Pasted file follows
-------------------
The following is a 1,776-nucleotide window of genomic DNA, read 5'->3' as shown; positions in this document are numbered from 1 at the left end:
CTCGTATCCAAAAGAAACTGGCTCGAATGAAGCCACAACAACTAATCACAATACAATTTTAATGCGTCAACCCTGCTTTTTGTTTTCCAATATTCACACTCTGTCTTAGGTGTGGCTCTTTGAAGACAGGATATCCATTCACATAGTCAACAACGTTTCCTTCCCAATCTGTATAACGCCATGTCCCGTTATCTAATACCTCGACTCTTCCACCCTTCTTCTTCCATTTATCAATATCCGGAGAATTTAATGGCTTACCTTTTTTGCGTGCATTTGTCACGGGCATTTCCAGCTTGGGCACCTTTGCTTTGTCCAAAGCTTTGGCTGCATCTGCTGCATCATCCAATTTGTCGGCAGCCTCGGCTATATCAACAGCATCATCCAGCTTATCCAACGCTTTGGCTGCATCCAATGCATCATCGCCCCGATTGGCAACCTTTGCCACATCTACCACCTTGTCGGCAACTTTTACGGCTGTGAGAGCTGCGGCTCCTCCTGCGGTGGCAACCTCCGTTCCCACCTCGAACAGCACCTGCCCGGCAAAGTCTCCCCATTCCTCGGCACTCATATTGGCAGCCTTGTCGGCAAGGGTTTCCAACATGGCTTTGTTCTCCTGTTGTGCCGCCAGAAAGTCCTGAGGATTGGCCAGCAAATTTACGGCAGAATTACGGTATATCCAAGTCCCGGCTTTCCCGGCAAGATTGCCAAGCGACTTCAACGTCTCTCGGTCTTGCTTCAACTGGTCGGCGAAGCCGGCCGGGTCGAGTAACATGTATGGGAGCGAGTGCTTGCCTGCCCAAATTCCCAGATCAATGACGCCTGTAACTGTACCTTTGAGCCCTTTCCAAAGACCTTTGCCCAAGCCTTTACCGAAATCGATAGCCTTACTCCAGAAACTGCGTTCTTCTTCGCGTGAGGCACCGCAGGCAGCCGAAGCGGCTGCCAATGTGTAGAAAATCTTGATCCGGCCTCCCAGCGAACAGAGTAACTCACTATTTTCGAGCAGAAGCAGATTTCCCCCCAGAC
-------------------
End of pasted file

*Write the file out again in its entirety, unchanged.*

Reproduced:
The following is a 1,776-nucleotide window of genomic DNA, read 5'->3' as shown; positions in this document are numbered from 1 at the left end:
CTCGTATCCAAAAGAAACTGGCTCGAATGAAGCCACAACAACTAATCACAATACAATTTTAATGCGTCAACCCTGCTTTTTGTTTTCCAATATTCACACTCTGTCTTAGGTGTGGCTCTTTGAAGACAGGATATCCATTCACATAGTCAACAACGTTTCCTTCCCAATCTGTATAACGCCATGTCCCGTTATCTAATACCTCGACTCTTCCACCCTTCTTCTTCCATTTATCAATATCCGGAGAATTTAATGGCTTACCTTTTTTGCGTGCATTTGTCACGGGCATTTCCAGCTTGGGCACCTTTGCTTTGTCCAAAGCTTTGGCTGCATCTGCTGCATCATCCAATTTGTCGGCAGCCTCGGCTATATCAACAGCATCATCCAGCTTATCCAACGCTTTGGCTGCATCCAATGCATCATCGCCCCGATTGGCAACCTTTGCCACATCTACCACCTTGTCGGCAACTTTTACGGCTGTGAGAGCTGCGGCTCCTCCTGCGGTGGCAACCTCCGTTCCCACCTCGAACAGCACCTGCCCGGCAAAGTCTCCCCATTCCTCGGCACTCATATTGGCAGCCTTGTCGGCAAGGGTTTCCAACATGGCTTTGTTCTCCTGTTGTGCCGCCAGAAAGTCCTGAGGATTGGCCAGCAAATTTACGGCAGAATTACGGTATATCCAAGTCCCGGCTTTCCCGGCAAGATTGCCAAGCGACTTCAACGTCTCTCGGTCTTGCTTCAACTGGTCGGCGAAGCCGGCCGGGTCGAGTAACATGTATGGGAGCGAGTGCTTGCCTGCCCAAATTCCCAGATCAATGACGCCTGTAACTGTACCTTTGAGCCCTTTCCAAAGACCTTTGCCCAAGCCTTTACCGAAATCGATAGCCTTACTCCAGAAACTGCGTTCTTCTTCGCGTGAGGCACCGCAGGCAGCCGAAGCGGCTGCCAATGTGTAGAAAATCTTGATCCGGCCTCCCAGCGAACAGAGTAACTCACTATTTTCGAGCAGAAGCAGATTTCCCCCCAGAC